Additionally, an increase in taxes- (or whatever source of monetary support) needed to finance any long term option of occupation can not be maintained in a country with strict checks and balances. Without, at least, the option of a long term commitment, any enemy can simply choose a waiting game, in which, the cost of the war will eventually create internal pressures inside the superpower.

(It is important to remember that the final chapter in the Iraq War has yet to be written. And “Mission Accomplished” is a nice but empty phrase to use even after this duration.)

The transparency of a democracy, from debates on the merits of any war or conflict or occupation to the discussion of expenditures for the military all provide any enemy to the state with a real-time lead.

Simply put, the nature of a Modern democracy- either the consent of its citizens and the openness of the internal working of the State discourages it from becoming an aggressive superpower. Only by perverting underlying precepts can governments make modern warfare of an aggressive, rather than a defensive nature.

3. The concept of “superpower” is, in itself, dangerous.

The term “superpower” in a liberal democracy is a very misleading one and ultimately a dangerous illusion for the unwise. Why? The term encourages leaders to consider the option of attack without a careful contemplation of the effects and long term successful of any military operations. Diplomacy, in this light, is a sign of weakness because discussion and negotiation implies necessity. A leader of a superpower does not need to sit down with the enemy and compromise on any of its principles. Our might makes us right and discussion suggests to the enemy that we do not fully believe in our ideas.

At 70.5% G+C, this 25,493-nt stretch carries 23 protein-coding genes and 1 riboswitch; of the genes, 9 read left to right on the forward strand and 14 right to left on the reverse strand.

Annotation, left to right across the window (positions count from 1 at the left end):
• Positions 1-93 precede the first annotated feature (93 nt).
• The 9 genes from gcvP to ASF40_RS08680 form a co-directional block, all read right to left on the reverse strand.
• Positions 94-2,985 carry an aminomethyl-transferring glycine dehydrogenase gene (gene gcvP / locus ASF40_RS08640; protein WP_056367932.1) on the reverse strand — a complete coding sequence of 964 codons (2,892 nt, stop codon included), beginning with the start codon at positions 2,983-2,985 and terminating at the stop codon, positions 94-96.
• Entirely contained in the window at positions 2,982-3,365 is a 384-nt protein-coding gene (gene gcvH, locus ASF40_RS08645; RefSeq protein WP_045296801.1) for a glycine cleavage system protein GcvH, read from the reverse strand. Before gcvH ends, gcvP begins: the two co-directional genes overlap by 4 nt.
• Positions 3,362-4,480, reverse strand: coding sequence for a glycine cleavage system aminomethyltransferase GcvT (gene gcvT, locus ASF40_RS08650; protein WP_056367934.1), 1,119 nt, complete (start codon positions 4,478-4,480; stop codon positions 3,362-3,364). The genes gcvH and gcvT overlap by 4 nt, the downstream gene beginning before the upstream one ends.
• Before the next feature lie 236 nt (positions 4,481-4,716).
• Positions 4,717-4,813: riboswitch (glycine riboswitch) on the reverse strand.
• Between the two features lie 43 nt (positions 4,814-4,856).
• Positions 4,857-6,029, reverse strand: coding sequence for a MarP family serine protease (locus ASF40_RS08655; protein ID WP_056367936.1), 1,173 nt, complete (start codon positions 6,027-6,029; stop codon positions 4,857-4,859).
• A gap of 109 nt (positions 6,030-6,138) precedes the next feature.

But this was never true. Eisenhower and Kennedy both met with Nikita Khrushchev and achieved nothing of substance. They were forced to endure humiliating diatribes of Soviet propaganda but they did so, because they recognized this as part of their jobs. Nixon met with Mao and so began the dawn of a new China. This did not imply any kind of concession. We had no fear of appeasement because it was clear to both our allies and our enemies that we believed in what we said. Reagan, who made many speeches against the Evil Empire, was nevertheless quite willing to travel to the frozen lands of Finland to speak with Mikhail Gorbachev. That step, to meet, sit down and listen and, if necessary to turn and walk away, was the first in a series which led to beginning of the end of the Cold War.

In the final analysis, if both parties take the attitude that negotiation automatically means surrender, then all political problems we face are irresolvable- except by war. After all, if the situation is serious enough to make war over then surely it is serious enough to hold one on one discussions on. Why should any ally believe in our commitment and unity if we do not try every possible path to peace?

The term, “superpower” suggests to the unwise leader that a real coalition of democracies in a joint military action is not necessary or even desirable. Time will be wasted in endless discussion. This was best summed up by “You are either with us or against us” attitude and by the open contempt of White House advisors to any dissenting opinion. The entire WMD fiasco and the merry-go-round of intelligence agencies incestuous quoting one another were all failed attempts to create a coalition amongst our doubtful allies.